Making the move from working in a dental practice to owning one can seem like a daunting journey. Whilst the benefits are clear – think enhanced career freedom and uncapped earning potential – there are also a multitude of new responsibilities and pressures that come along with this.
For dentists wanting to make this move, there are two clear options: set up a new squat practice or purchase an existing one. Below, we look at the pros and cons of each.
Purchasing an Existing Practice: Pros
Often considered the quicker of the two options, purchasing an existing practice can be appealing if you want to secure a known return on investment.
You will be inheriting an established patient base, ensuring that the appointment books are full from day one. This not only takes the pressure off for the first couple of operational months, but also means that the outlay in marketing will be much less than it would be if you were trying to attract an entirely new set of clients.
With existing staff remaining on at the practice, there won’t be the time and hassle of going through the recruitment process multiple times. Not only do you avoid the often-long hiring process, but the staff already know the practice well and can offer continuity to clients whilst the practice experiences a change of ownership.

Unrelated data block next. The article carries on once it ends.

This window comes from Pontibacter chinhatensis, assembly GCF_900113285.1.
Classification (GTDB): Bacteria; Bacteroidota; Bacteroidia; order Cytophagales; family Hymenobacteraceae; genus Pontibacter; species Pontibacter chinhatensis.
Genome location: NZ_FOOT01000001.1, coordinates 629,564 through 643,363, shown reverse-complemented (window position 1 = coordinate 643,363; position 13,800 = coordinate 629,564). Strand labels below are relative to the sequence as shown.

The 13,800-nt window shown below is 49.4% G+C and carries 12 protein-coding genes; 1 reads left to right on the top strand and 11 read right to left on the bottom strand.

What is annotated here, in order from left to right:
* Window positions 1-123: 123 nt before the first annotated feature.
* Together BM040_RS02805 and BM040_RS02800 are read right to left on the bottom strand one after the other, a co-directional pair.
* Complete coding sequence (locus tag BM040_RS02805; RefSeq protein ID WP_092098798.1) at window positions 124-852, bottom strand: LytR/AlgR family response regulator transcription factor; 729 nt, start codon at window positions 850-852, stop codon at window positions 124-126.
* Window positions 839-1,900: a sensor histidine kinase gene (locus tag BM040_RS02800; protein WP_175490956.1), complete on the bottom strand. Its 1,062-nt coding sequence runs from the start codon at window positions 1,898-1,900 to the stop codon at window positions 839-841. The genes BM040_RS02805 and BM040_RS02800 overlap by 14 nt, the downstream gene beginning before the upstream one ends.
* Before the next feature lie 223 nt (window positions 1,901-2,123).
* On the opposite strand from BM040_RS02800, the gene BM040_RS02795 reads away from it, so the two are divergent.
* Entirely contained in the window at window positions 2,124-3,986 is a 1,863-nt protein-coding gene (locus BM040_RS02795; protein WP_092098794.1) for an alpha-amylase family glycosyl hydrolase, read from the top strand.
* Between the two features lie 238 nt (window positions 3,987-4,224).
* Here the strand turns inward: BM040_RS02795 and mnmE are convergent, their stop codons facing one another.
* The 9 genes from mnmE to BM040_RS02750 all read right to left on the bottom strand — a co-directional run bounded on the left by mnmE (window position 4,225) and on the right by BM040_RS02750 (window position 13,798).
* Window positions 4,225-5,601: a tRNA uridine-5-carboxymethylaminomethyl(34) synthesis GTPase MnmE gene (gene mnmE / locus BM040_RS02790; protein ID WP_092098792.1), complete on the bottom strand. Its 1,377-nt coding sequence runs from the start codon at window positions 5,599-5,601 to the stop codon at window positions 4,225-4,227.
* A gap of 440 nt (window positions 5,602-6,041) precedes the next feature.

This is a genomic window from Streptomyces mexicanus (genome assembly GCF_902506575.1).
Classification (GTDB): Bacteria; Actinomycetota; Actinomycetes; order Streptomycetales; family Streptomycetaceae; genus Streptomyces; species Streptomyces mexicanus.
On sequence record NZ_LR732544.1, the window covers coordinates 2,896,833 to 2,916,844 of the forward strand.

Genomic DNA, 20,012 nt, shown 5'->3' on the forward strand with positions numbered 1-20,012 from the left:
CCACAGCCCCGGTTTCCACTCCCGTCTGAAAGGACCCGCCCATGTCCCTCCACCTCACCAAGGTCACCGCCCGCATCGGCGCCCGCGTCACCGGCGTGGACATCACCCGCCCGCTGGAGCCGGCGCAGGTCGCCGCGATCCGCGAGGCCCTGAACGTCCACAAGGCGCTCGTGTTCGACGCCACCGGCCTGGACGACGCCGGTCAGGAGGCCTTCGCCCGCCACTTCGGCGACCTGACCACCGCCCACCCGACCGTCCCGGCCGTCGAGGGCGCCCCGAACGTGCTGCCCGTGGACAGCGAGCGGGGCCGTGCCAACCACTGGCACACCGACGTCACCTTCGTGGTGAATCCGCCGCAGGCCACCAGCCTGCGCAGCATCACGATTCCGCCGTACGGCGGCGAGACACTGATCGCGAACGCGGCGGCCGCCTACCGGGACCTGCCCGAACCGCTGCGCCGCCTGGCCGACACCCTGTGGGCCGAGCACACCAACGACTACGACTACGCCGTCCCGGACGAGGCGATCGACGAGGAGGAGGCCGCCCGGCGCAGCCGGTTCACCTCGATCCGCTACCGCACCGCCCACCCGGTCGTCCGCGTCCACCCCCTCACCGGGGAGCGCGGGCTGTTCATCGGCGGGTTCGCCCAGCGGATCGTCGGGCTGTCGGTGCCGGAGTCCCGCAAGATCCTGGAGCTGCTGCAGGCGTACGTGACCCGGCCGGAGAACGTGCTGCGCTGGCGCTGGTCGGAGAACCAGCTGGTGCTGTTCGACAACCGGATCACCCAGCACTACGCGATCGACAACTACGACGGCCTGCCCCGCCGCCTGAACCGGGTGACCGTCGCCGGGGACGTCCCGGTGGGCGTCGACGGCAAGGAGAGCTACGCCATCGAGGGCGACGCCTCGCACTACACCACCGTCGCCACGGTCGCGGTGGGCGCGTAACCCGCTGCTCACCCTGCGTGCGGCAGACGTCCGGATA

All capital equipment will already be in place, saving you spending potentially hundreds of thousands fitting out new surgeries. It’s worth making sure, however, that the capital equipment is in good working order and won’t fail after only a few weeks or months of use. You can check this by having a due diligence report carried out on all large equipment prior to the purchase of the practice.
The practice will have a proven track record in terms of profitability. Prior to purchasing, you’ll have had the opportunity to look at the practice financials in detail which leads to greater certainty about the outcome of your investment.